This skull of a female Western Lowland Gorilla was collected on 5 March 1935, between the towns of Batouri and Lomie, an area of Cameroon that was under French colonial control from 1922 until 1960.

This skull belongs to a collection that came to the Museum through Fred Merfield, an English hunter who lived in Cameroon for many years between 1910 and the 1940s. Merfield obtained specimens on behalf of Percy Powell-Cotton, and for other museums, universities and private collectors, during the 1930s.

Merfield had little money, and to make a living from selling animal remains as scientific specimens he needed to sell a lot of them. To be able to collect large numbers of animals, he would offer to pay communities to hunt and bring specimens to him. This gorilla skull was collected by local Kako or Mézimé people, and the collector was paid five Francs for it. Only the skull was taken from this animal, so it isn’t clear whether it was hunted or if the skull was found and picked up.

The local name for the gorilla is listed by Merfield as ‘Ngili’. The language isn’t recorded, but it is probably from one of the local Bantu dialects spoken by the Kako and Mézimé people.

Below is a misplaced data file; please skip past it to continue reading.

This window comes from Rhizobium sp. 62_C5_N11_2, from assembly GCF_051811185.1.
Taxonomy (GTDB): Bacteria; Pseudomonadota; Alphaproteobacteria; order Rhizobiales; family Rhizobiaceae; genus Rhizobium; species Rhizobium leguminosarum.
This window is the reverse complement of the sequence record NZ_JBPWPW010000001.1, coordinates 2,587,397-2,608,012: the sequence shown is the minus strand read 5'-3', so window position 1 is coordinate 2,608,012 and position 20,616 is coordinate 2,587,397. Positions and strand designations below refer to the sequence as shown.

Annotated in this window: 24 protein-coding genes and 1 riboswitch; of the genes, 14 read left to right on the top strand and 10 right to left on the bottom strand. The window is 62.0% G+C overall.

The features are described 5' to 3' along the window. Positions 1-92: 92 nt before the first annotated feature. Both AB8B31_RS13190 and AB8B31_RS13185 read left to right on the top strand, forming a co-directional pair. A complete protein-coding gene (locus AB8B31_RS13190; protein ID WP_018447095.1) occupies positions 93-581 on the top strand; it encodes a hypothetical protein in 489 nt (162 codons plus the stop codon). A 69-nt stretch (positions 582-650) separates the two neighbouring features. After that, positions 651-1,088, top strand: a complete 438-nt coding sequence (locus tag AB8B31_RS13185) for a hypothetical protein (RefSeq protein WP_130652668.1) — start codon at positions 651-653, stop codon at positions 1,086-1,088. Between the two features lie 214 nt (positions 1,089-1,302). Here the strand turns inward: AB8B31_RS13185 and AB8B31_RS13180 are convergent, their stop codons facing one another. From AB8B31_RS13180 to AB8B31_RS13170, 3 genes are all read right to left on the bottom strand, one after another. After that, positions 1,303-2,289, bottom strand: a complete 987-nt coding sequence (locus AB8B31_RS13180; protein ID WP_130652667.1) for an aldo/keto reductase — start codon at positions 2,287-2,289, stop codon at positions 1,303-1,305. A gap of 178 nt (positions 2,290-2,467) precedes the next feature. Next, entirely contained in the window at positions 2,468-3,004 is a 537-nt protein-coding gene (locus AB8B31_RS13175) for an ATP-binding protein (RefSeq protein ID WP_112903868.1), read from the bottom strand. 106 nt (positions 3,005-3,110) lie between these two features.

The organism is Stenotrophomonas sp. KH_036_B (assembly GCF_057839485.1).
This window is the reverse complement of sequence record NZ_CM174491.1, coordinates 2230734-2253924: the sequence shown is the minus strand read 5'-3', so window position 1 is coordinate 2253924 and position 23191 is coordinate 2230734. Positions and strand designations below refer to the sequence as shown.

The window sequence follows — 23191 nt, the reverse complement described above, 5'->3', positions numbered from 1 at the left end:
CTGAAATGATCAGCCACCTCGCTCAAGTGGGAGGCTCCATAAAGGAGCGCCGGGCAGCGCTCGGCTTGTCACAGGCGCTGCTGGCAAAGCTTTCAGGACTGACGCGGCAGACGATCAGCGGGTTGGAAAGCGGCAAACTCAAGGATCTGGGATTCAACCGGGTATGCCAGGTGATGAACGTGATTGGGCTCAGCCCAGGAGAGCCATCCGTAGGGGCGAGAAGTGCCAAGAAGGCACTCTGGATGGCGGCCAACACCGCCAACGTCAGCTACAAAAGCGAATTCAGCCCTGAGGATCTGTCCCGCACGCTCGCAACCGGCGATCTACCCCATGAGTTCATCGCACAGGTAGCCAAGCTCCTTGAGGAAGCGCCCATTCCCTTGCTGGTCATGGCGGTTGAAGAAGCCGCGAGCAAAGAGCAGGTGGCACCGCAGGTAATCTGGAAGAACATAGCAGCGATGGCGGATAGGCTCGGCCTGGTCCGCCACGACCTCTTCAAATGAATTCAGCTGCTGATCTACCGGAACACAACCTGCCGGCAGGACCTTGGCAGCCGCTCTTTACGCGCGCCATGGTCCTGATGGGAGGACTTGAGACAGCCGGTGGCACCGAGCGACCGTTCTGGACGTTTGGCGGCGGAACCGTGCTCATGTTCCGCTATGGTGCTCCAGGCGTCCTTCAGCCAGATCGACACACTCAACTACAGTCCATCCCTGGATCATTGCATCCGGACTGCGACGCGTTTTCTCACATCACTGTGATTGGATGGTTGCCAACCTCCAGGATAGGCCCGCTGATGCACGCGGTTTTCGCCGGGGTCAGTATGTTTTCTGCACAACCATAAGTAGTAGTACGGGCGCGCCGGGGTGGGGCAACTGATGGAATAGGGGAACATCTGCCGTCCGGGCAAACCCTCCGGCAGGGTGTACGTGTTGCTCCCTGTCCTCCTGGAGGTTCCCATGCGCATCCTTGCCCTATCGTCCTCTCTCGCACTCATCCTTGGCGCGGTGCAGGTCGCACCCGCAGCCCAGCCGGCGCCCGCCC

By 1930 the practice of paying Indigenous people to hunt and collect animals was made illegal under French colonial law, and gorillas were protected by game laws. Even with a special ‘scientific permit’, the maximum number of animals of any species allowed to be collected in 1930 was three. However, in 1935 alone Fred Merfield shipped the remains of 51 gorillas back to the UK, for the Powell-Cotton collection and for sale. In total, the Museum houses 244 gorilla specimens, of which 158 were obtained through Merfield. It is likely that the majority of these animals were killed and collected illegally. Merfield was wary of being caught but was probably able to continue collecting because he had good relationships with many of the local officials, who turned a blind eye. The Indigenous people who were exploited by Merfield do not carry the blame for this wildlife crime – they were simply offered a way of making a living. Fred Merfield was also being exploited by Percy Powell-Cotton to some extent: Powell-Cotton was keen to build a large collection of primates, and encouraged Merfield to collect as many animals as he could.

Our knowledge that these animals were killed and transported out of Cameroon illegally brings up some interesting ethical questions for their curation. At a time when more publicity is being given to communities campaigning for the return of looted cultural items, what does this mean for natural history collections? Can animals also be thought of as loot?